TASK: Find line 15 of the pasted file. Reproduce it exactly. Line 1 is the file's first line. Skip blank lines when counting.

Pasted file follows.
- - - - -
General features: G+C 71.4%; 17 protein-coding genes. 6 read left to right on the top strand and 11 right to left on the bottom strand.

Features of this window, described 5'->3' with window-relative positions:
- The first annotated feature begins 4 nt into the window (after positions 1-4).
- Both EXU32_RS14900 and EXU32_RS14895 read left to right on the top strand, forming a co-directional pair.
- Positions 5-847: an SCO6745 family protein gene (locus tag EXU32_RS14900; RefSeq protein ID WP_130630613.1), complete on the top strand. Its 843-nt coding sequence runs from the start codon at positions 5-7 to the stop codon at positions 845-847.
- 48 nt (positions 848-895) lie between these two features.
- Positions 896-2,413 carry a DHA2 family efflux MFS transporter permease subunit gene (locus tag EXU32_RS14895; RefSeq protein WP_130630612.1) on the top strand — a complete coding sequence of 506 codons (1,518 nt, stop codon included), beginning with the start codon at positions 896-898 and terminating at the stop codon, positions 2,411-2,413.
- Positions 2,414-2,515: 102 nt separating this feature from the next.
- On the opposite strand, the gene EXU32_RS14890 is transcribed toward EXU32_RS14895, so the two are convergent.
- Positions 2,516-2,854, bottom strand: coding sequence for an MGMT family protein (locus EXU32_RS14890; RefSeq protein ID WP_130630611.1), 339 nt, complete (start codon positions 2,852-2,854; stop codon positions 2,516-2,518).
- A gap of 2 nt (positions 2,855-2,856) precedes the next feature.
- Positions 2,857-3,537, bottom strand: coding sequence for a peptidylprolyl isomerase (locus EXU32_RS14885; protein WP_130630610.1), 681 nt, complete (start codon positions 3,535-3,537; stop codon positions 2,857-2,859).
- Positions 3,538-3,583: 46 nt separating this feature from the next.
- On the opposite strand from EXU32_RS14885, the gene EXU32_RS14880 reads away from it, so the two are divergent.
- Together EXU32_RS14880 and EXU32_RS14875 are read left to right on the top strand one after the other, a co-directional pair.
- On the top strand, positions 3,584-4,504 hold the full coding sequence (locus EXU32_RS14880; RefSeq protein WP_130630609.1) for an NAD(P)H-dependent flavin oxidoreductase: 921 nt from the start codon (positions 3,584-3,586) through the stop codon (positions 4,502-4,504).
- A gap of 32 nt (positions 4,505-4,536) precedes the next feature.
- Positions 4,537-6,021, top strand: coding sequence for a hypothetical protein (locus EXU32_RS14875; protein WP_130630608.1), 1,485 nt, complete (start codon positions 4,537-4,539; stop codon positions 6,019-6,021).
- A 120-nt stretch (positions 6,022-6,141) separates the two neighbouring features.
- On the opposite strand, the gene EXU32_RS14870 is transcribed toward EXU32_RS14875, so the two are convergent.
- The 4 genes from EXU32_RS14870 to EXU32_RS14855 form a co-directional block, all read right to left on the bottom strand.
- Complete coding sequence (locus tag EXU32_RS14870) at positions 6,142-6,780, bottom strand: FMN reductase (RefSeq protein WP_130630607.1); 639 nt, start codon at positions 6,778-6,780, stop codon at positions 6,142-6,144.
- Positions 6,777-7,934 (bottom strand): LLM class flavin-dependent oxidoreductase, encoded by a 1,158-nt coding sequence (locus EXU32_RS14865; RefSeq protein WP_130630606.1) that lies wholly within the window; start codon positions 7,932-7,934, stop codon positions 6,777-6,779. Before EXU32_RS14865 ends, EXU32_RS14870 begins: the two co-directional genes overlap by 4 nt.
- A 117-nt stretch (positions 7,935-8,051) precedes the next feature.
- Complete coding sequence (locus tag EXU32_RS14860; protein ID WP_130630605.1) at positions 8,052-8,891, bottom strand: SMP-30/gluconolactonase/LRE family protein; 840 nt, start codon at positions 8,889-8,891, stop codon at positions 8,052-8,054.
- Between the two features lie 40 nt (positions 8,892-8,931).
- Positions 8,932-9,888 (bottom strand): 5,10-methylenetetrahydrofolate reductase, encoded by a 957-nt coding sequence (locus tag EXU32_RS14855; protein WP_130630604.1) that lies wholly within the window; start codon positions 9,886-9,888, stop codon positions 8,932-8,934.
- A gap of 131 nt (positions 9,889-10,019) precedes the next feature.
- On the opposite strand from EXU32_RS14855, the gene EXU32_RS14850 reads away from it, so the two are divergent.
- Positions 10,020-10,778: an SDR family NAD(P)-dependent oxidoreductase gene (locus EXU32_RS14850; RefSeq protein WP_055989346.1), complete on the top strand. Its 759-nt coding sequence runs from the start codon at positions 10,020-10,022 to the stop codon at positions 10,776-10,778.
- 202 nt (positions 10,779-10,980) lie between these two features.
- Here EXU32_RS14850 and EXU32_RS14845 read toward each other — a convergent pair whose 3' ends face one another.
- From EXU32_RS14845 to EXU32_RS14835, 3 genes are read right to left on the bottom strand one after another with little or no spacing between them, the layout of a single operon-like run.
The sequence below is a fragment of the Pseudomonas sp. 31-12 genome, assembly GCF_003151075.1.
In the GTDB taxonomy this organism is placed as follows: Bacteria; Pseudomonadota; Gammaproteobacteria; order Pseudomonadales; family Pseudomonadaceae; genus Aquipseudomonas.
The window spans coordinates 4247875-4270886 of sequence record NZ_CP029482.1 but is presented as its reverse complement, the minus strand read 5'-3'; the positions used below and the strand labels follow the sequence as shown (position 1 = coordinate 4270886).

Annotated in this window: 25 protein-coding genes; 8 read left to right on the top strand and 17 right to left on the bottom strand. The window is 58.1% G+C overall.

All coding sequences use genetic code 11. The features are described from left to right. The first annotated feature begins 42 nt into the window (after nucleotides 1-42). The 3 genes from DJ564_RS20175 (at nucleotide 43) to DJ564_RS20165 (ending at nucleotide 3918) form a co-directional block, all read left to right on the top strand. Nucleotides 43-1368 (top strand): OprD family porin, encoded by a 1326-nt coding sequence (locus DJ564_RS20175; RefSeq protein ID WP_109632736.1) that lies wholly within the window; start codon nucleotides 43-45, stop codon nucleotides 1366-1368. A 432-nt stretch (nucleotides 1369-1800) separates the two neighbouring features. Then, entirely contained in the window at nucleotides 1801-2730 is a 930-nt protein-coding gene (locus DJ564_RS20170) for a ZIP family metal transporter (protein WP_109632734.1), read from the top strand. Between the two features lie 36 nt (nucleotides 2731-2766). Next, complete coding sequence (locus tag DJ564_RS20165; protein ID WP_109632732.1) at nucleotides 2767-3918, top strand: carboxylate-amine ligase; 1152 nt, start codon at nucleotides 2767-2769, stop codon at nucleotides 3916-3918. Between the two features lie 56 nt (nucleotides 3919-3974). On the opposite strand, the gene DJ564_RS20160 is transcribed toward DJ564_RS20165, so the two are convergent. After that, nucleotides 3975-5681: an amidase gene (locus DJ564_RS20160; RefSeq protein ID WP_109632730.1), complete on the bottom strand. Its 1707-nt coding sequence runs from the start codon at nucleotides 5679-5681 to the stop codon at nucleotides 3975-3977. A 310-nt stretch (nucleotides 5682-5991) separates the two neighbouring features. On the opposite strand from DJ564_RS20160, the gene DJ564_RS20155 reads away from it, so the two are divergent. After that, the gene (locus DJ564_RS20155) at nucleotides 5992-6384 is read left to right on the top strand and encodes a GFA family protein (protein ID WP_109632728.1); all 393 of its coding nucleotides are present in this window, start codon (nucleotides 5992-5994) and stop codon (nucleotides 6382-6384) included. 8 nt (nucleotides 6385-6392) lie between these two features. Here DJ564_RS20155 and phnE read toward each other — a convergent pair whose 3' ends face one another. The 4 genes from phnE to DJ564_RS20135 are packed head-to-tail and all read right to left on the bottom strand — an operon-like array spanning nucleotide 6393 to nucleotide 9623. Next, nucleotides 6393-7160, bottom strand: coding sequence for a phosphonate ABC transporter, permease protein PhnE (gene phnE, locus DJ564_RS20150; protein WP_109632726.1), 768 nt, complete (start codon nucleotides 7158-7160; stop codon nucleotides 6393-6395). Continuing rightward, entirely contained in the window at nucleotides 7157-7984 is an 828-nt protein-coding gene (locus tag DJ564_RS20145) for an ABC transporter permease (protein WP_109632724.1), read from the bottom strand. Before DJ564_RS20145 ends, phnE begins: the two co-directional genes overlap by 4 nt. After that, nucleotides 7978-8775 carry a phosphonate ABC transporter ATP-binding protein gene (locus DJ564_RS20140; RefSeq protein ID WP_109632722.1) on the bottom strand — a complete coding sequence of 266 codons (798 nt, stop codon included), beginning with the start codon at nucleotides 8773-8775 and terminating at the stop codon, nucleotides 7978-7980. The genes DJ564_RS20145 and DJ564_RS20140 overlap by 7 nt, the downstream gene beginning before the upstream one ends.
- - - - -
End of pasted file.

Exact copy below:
- Together EXU32_RS14880 and EXU32_RS14875 are read left to right on the top strand one after the other, a co-directional pair.